Someone still not using Bluetooth earphones with smartphones?
That explain all the idiots I see talking in a (smart)phone while driving. Probably pairing a device is beyond their (smart)phone skills.
Here we go again with some more headphones, but this time I'm looking at those faithful friends you'd use on a daily basis with your smartphone. While still likely to be churning through MP3s, their function is also to act as hands-free kit, so conversational ability is key. While you can spend silly money on smartphone earbuds …
That explain all the idiots I see talking in a (smart)phone while driving. Probably pairing a device is beyond their (smart)phone skills.
Indeed... Got fed up with this wired business and got myself a Plantronics Backbeat bluetooth headset. Great stereo sound + answer the phone with the touch of a button (with very good noise cancelling thanks to dual mic)
Wired headphones? Never again for me, thanks...
I have to re-dock my phone every 20 miles or so in the UK and Holland, a bit less often in the rest of Europe.
There are one to many ... ... .... who have put 2.4GHz wireless always-on reverse view cameras on trucks. Nearly all tankers have one (at least in UK and Holland). Delivery trucks are getting them too.
Every time you end up hanging up for more than a few seconds around one (f.e overtaking) the phone loses the bluetooth connection. If your handsfree does not do periodic reconnect you need to tell pair it manually after that. Even driving past one going in the opposite direction quite often knocks out your handsfree.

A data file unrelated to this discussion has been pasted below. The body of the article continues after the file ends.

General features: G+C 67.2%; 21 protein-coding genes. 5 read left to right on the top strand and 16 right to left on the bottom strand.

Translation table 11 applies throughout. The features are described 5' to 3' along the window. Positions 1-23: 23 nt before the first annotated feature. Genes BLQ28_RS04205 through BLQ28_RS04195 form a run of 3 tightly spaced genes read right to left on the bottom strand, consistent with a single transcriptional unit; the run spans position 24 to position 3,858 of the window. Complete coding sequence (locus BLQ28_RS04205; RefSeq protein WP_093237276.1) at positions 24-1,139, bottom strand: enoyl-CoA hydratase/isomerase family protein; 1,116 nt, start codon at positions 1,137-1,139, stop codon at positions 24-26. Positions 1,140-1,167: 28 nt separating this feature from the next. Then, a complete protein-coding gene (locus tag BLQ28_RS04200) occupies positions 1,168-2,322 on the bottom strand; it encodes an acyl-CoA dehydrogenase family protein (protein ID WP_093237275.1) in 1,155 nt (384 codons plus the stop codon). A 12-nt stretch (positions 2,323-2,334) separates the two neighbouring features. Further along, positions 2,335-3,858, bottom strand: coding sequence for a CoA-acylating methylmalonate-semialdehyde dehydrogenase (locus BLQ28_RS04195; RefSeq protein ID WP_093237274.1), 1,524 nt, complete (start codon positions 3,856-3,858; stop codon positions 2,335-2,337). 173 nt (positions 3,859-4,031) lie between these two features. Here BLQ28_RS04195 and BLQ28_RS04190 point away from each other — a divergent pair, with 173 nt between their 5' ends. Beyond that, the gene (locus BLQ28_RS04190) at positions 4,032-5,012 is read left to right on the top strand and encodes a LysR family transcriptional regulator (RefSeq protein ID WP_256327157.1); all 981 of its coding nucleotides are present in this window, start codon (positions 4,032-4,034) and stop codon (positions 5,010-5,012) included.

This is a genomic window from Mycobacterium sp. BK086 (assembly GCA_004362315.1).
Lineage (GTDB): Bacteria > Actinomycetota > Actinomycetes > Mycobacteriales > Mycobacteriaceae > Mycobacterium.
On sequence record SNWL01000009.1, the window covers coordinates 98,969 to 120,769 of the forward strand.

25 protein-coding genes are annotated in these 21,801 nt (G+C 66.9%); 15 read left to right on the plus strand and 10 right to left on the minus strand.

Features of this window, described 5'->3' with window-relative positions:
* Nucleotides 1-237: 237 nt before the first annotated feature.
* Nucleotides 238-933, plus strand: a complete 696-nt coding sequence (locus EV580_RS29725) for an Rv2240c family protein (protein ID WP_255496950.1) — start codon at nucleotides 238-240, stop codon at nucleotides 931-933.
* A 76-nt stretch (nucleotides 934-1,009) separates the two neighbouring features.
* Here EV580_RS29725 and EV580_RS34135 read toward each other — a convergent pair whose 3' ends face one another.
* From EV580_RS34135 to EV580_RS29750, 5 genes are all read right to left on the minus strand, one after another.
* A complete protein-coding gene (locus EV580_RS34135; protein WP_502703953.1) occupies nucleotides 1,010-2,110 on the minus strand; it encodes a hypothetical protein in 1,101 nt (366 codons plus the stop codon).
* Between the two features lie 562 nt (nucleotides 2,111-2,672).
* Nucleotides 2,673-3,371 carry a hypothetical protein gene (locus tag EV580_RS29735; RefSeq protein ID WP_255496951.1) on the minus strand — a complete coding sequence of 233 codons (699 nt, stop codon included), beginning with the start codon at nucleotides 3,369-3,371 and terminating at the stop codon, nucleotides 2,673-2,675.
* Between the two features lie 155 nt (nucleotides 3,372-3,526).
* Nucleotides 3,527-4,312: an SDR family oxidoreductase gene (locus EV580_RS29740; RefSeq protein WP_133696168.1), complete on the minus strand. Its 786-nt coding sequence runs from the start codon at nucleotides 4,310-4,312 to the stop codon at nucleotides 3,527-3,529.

So unless you have a really good handsfree like a Parrot which does periodic re-dock you will find yourself regularly resetting your device (or headphones).
That is besides the fact that a lot of people do not fancy being irradiated more than necessary and still prefer wired headsets.
I've chucked out my bluetooth headset. I got sick of carrying yet another charger. Why can't you park them into the phone for power top-ups? and storage?
Doesn't travel too well through some types of cloth like the aluminium-laced one in my ski suit, for example. Also, the human body contains a lot of water so – depending on where you're keeping your smartphone – can block the transmission, or make it draw much more power than a wired headphone.
We should be thankful to the EU that in their infinite wisdom they standardized the EU tow bar socket without a permanent 12V (you have to have the 2 socket aux rig to get that).
Otherwise every caravan towing twit out there would have had a 2.4GHz sender for reverse view which would have made bluetooth handsfree practically unusable.
In fact, the 2.4GHz non-license allowance should be revoked for vehicles period and a licensing regime instated which allows only the more well-behaved 2.4GHz tech. Otherwise in a couple of years time we will be without working handsfree tech.
Mine uses micro-usb to charge. So does my phone. So does my tablet. So does my <insert gadget here>.
Next time, watch out what you buy, stay clear of companies insisting on proprietary connectors
My Bluetooth earphone uses an USB charger. I can charger both the phone and the earphone with just one cable, and carry just one car charger.
I drive often, but I try to keep calls to a minimum while driving. It is anyway a distraction.
But when I call I prefer by far a device which doesn't have cables and can be used whatever the phone is.